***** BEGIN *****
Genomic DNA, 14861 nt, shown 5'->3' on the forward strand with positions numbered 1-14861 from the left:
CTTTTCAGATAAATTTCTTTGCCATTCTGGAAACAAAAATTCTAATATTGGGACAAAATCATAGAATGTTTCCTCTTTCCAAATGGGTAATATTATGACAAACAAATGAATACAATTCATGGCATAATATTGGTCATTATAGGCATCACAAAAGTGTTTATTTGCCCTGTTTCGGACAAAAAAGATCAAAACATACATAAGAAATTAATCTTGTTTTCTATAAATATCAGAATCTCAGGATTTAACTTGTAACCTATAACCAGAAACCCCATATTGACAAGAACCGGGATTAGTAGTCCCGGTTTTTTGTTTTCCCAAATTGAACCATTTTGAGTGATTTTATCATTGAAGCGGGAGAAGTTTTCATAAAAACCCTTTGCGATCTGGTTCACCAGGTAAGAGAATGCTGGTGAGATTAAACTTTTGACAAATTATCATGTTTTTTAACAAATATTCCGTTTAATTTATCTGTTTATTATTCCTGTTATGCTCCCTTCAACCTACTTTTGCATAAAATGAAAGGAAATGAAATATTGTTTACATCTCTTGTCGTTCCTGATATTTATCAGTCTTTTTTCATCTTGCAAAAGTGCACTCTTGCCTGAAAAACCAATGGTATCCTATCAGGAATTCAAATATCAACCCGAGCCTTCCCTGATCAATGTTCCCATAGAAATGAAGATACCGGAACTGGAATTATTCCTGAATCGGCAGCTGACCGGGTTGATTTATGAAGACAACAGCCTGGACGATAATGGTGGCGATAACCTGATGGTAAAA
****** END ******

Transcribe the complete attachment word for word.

Genomic DNA, 14861 nt, shown 5'->3' on the forward strand with positions numbered 1-14861 from the left:
CTTTTCAGATAAATTTCTTTGCCATTCTGGAAACAAAAATTCTAATATTGGGACAAAATCATAGAATGTTTCCTCTTTCCAAATGGGTAATATTATGACAAACAAATGAATACAATTCATGGCATAATATTGGTCATTATAGGCATCACAAAAGTGTTTATTTGCCCTGTTTCGGACAAAAAAGATCAAAACATACATAAGAAATTAATCTTGTTTTCTATAAATATCAGAATCTCAGGATTTAACTTGTAACCTATAACCAGAAACCCCATATTGACAAGAACCGGGATTAGTAGTCCCGGTTTTTTGTTTTCCCAAATTGAACCATTTTGAGTGATTTTATCATTGAAGCGGGAGAAGTTTTCATAAAAACCCTTTGCGATCTGGTTCACCAGGTAAGAGAATGCTGGTGAGATTAAACTTTTGACAAATTATCATGTTTTTTAACAAATATTCCGTTTAATTTATCTGTTTATTATTCCTGTTATGCTCCCTTCAACCTACTTTTGCATAAAATGAAAGGAAATGAAATATTGTTTACATCTCTTGTCGTTCCTGATATTTATCAGTCTTTTTTCATCTTGCAAAAGTGCACTCTTGCCTGAAAAACCAATGGTATCCTATCAGGAATTCAAATATCAACCCGAGCCTTCCCTGATCAATGTTCCCATAGAAATGAAGATACCGGAACTGGAATTATTCCTGAATCGGCAGCTGACCGGGTTGATTTATGAAGACAACAGCCTGGACGATAATGGTGGCGATAACCTGATGGTAAAA